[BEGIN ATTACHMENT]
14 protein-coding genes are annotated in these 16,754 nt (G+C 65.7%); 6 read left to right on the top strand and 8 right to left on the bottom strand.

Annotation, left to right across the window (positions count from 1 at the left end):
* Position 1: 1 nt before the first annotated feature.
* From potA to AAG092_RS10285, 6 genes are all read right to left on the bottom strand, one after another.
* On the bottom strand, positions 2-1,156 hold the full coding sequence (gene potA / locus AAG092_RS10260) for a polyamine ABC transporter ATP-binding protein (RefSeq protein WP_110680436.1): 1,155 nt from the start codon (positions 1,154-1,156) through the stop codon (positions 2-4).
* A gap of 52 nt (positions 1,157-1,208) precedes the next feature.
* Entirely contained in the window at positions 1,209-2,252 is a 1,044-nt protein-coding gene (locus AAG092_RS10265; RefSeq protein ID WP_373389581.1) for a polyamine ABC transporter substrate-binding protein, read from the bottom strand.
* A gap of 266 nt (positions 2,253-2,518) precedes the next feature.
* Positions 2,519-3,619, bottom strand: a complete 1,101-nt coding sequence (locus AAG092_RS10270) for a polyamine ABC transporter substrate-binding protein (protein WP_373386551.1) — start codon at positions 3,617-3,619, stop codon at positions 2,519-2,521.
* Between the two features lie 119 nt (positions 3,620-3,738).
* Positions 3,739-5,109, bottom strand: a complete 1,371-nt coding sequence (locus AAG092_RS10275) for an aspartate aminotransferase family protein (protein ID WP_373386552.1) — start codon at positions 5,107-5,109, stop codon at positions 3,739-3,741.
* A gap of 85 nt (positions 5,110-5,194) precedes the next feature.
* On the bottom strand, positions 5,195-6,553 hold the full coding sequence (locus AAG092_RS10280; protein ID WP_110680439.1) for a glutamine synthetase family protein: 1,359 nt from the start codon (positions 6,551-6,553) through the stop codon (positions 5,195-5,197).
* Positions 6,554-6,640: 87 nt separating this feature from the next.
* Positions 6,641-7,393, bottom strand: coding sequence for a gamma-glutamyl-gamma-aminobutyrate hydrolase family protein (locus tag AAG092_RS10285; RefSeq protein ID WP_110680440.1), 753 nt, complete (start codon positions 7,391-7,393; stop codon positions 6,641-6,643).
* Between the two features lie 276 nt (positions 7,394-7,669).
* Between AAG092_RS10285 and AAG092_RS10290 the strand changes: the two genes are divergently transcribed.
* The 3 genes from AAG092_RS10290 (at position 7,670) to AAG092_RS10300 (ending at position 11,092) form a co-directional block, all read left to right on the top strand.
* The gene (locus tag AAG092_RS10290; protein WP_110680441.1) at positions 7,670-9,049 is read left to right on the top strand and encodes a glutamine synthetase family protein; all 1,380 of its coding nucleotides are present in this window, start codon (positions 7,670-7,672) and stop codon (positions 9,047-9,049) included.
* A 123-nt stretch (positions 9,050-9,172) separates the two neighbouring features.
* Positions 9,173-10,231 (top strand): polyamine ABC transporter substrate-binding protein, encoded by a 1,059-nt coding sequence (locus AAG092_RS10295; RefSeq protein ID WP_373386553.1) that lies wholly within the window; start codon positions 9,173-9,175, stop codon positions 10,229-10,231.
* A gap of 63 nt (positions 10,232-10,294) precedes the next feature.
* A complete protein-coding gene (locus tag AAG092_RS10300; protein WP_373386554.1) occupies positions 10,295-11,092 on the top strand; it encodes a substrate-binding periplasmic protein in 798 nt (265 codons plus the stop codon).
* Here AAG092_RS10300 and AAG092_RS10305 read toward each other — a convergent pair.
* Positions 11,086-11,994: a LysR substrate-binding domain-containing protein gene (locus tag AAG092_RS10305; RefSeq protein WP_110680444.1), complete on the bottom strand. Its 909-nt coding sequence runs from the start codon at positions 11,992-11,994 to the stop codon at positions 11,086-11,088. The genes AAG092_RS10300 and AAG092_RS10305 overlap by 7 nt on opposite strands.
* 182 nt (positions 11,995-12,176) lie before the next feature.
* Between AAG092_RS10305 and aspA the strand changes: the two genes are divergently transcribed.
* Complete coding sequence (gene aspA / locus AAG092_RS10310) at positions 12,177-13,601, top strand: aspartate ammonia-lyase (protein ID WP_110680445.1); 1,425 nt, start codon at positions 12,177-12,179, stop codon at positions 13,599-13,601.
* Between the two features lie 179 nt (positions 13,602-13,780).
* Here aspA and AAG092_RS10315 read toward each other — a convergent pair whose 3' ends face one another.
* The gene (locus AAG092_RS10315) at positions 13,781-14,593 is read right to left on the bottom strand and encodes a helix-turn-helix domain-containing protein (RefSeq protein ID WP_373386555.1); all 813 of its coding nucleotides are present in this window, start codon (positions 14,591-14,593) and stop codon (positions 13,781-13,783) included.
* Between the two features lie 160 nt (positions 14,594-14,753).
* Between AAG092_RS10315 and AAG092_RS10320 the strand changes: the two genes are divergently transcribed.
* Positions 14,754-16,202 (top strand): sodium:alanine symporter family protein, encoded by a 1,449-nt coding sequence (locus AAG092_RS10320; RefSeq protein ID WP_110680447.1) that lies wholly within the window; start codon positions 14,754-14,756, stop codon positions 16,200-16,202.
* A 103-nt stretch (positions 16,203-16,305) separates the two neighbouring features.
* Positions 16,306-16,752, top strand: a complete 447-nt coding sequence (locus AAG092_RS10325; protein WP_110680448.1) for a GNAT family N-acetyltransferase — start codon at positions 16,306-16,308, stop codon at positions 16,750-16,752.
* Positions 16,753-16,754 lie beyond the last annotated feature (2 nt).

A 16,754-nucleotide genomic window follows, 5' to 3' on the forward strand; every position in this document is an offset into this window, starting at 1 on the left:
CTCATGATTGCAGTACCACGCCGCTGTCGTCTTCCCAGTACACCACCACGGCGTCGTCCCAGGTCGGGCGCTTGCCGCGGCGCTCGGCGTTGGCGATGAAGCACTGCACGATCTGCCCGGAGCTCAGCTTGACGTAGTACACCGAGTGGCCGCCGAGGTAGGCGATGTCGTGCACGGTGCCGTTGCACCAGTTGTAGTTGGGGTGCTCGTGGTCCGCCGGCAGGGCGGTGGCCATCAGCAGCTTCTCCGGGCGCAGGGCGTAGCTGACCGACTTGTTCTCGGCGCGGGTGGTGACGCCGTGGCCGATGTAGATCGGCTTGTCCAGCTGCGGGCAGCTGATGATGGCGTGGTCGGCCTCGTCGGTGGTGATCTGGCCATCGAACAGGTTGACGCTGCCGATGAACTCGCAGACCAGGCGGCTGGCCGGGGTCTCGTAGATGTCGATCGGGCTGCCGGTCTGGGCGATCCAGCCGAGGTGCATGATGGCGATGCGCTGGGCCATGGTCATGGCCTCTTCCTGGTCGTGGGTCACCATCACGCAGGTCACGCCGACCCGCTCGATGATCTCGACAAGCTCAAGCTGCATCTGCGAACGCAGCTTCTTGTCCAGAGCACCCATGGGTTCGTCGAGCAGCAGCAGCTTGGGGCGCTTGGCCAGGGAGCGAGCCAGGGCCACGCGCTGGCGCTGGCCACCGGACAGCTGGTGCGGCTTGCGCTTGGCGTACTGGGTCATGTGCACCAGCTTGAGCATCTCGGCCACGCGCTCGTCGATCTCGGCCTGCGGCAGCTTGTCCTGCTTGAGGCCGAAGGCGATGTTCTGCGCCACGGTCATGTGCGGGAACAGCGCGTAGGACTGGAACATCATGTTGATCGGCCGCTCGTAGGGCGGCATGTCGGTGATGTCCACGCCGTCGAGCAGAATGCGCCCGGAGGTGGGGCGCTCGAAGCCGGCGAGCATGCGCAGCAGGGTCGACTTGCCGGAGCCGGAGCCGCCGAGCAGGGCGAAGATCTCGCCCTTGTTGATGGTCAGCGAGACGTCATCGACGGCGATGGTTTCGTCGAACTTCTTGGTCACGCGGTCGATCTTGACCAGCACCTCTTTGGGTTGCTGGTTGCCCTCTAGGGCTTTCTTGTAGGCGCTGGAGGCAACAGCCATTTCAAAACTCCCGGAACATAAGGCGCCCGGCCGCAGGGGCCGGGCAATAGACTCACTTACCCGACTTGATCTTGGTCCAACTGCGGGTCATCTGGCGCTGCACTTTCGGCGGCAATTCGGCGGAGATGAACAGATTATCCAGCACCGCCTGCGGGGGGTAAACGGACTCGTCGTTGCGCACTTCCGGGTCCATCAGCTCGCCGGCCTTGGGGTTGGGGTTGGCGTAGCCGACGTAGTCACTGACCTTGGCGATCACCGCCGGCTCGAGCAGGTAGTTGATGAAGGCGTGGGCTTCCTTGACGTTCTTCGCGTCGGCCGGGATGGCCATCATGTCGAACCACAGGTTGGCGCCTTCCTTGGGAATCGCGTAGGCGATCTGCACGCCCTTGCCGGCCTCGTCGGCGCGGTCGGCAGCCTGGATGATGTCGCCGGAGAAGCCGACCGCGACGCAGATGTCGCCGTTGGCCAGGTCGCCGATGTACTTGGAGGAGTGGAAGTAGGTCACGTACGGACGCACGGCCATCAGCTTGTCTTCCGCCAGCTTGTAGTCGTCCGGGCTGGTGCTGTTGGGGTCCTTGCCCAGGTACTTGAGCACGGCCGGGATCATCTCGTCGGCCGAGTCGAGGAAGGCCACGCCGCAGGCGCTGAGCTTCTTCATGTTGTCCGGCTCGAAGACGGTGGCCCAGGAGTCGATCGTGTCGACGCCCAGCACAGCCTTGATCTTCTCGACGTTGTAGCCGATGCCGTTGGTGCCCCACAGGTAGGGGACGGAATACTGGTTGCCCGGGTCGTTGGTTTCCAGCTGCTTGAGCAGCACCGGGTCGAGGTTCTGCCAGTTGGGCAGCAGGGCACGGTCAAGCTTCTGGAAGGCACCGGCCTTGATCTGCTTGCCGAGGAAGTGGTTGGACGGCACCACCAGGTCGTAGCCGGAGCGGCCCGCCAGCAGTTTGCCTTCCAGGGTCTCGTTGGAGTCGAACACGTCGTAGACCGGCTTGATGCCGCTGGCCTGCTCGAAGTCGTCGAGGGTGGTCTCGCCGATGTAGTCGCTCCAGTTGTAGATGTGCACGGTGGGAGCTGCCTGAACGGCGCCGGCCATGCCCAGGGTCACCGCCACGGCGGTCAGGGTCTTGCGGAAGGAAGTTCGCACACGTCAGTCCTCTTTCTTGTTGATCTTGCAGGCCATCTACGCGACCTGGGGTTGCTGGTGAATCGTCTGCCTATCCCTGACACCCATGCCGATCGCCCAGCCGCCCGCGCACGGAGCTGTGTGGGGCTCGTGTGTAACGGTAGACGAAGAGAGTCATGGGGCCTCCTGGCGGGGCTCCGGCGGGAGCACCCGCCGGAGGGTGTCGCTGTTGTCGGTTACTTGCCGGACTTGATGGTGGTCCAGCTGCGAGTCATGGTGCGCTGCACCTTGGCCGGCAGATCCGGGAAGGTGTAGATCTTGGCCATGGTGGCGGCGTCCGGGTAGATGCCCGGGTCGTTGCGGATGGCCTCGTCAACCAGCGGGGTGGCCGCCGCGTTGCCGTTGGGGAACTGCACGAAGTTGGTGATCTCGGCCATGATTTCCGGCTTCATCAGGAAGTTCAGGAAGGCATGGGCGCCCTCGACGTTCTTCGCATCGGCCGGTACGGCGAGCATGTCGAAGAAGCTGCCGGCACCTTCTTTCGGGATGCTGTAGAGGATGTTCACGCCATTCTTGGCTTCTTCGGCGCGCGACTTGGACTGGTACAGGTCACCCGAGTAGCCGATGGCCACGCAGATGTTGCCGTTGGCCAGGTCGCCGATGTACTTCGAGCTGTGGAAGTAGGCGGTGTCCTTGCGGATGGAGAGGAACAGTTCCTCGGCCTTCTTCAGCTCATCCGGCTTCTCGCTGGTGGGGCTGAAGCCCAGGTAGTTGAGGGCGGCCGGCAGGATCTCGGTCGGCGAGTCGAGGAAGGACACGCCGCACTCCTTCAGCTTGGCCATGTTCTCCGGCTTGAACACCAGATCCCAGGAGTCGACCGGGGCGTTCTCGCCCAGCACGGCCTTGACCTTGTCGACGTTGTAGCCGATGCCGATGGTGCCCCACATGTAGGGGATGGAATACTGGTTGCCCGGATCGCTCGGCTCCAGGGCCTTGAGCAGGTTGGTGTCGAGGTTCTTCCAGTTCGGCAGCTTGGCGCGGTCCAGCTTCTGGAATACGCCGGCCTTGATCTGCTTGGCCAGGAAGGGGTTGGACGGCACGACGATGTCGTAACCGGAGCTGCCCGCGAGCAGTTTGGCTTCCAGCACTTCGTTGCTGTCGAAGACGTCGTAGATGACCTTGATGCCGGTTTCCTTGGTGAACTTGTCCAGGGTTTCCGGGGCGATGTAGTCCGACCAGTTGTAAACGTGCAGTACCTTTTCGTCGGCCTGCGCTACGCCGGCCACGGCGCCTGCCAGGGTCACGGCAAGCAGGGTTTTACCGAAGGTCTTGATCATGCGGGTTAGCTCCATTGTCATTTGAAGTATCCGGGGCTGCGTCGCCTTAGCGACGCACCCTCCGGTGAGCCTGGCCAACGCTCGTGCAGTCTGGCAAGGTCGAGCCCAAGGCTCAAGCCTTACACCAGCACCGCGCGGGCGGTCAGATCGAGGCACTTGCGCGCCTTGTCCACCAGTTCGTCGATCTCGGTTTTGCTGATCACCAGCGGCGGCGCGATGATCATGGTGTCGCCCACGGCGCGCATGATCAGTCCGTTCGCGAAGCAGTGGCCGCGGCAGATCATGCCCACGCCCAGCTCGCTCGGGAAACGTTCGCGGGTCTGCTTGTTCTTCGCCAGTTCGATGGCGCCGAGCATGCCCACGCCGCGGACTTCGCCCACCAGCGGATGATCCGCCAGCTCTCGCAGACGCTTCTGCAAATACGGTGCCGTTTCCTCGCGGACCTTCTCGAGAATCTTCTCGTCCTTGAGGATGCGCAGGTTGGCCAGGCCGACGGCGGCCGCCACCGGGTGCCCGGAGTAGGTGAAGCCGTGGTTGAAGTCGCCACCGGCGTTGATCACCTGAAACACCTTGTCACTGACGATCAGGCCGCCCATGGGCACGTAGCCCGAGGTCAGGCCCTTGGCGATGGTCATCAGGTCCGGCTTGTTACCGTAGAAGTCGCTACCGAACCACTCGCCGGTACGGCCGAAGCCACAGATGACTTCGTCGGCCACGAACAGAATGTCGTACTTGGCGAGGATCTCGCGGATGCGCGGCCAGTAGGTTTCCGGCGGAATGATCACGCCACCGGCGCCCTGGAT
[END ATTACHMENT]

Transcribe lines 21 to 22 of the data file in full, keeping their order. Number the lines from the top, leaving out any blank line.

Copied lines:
* Positions 9,173-10,231 (top strand): polyamine ABC transporter substrate-binding protein, encoded by a 1,059-nt coding sequence (locus AAG092_RS10295; RefSeq protein ID WP_373386553.1) that lies wholly within the window; start codon positions 9,173-9,175, stop codon positions 10,229-10,231.
* A gap of 63 nt (positions 10,232-10,294) precedes the next feature.